• - term used regarding the reflection a person's overall emotional evaluation of his or her own worth. It is a judgment of oneself as well as an attitude toward the self. Self-esteem encompasses beliefs (for example, "I am competent," "I am worthy") and emotions such as triumph, despair, pride and shame. Smith and Mackie define it by saying "The self-concept is what we think about the self; self-esteem, is the positive or negative evaluations of the self, as in how we feel about it." Self-esteem is also known as the evaluative dimension of the self that includes feelings of worthiness, prides and discouragement. One's self-esteem is also closely associated with self-consciousness.

  • - the extent or strength of one's belief in one's own ability to complete tasks and reach goals. Psychologists have studied self-efficacy from several perspectives, noting various paths in the development of self-efficacy; the dynamics of self-efficacy, and lack thereof, in many different settings; interactions between self-efficacy and self-concept; and habits of attribution that contribute to, or detract from, self-efficacy. This can be seen as the ability to persist and a person's ability to succeed with a task. As an example, self-efficacy directly relates to how long someone will stick to a workout regimen or a diet. High and low self-efficacy determine whether or not someone will choose to take on a challenging task or write it off as impossible. Self-efficacy affects every area of human endeavor. By determining the beliefs a person holds regarding his or her power to affect situations, it strongly influences both the power a person actually has to face challenges competently and the choices a person is most likely to make. These effects are particularly apparent, and compelling, with regard to behaviors affecting health. Judge et al. (2002) argued the concepts of locus of control, neuroticism, self-efficacy and self-esteem measured the same, single factor and demonstrated them to be related concepts.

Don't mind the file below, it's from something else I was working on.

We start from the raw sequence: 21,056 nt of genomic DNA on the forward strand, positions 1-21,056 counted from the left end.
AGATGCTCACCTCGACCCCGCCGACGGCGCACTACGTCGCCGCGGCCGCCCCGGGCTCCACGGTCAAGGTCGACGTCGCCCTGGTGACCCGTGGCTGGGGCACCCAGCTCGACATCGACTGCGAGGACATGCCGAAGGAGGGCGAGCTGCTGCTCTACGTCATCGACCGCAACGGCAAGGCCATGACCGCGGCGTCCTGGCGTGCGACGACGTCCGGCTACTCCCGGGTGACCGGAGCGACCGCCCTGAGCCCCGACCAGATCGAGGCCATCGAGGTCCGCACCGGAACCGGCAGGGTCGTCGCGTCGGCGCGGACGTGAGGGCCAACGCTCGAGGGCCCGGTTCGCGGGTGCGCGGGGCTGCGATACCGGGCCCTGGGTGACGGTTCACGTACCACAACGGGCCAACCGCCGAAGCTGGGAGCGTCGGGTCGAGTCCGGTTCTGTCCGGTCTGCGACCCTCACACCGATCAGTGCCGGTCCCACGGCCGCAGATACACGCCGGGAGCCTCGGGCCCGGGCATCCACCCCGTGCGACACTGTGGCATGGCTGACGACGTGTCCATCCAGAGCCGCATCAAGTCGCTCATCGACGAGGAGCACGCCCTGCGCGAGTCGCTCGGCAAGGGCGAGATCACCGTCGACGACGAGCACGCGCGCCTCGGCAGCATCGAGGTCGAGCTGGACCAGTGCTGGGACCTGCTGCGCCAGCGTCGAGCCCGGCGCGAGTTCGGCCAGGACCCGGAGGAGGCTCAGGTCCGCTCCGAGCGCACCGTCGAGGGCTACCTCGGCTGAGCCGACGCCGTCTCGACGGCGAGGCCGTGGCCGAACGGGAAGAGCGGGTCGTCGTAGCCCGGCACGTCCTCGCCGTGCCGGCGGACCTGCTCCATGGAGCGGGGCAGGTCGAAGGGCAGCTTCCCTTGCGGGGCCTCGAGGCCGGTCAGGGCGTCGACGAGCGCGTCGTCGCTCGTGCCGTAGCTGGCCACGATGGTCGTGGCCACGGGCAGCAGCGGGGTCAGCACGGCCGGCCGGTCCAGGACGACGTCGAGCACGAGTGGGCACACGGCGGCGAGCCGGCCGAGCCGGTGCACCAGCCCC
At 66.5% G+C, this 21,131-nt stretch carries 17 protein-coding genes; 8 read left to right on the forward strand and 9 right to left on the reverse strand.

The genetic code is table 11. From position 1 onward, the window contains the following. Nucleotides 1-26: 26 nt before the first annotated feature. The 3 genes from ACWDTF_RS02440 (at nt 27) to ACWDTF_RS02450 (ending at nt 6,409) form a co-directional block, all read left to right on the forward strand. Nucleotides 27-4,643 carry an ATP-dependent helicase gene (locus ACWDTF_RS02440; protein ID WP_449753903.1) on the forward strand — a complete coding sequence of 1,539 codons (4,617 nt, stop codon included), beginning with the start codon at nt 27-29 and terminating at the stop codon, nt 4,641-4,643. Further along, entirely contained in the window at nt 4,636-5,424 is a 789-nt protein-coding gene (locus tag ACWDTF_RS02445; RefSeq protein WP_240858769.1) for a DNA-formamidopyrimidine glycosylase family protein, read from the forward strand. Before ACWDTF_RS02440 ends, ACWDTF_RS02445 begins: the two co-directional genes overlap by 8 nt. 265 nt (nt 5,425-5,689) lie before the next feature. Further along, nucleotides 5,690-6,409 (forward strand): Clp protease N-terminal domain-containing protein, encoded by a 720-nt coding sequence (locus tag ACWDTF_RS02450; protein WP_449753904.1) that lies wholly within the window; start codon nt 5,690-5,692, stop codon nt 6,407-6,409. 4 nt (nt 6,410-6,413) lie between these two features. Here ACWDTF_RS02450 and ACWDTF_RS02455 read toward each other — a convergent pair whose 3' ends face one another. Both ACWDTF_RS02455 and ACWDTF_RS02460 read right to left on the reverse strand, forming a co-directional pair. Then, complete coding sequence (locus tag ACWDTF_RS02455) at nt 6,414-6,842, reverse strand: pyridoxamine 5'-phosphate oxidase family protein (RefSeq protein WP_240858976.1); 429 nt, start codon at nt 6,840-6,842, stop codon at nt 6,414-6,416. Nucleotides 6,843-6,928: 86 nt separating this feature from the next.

• - concepts introduced into psychoanalysis in 1960 by D. W. Winnicott. Winnicott used "True Self" to describe a sense of self based on spontaneous authentic experience, and a feeling of being alive, having a "real self". "False Self" by contrast Winnicott saw as a defensive facade - one which in extreme cases could leave its holders lacking spontaneity and feeling dead and empty, behind a mere appearance of being real.

  • - describes the manner in which a thing is identified as distinguished from other things. The concept appears in numerous fields and is encountered in works of Carl Jung, Gilbert Simondon, Bernard Stiegler, Friedrich Nietzsche, Arthur Schopenhauer, David Bohm, Henri Bergson, Gilles Deleuze, and Manuel De Landa.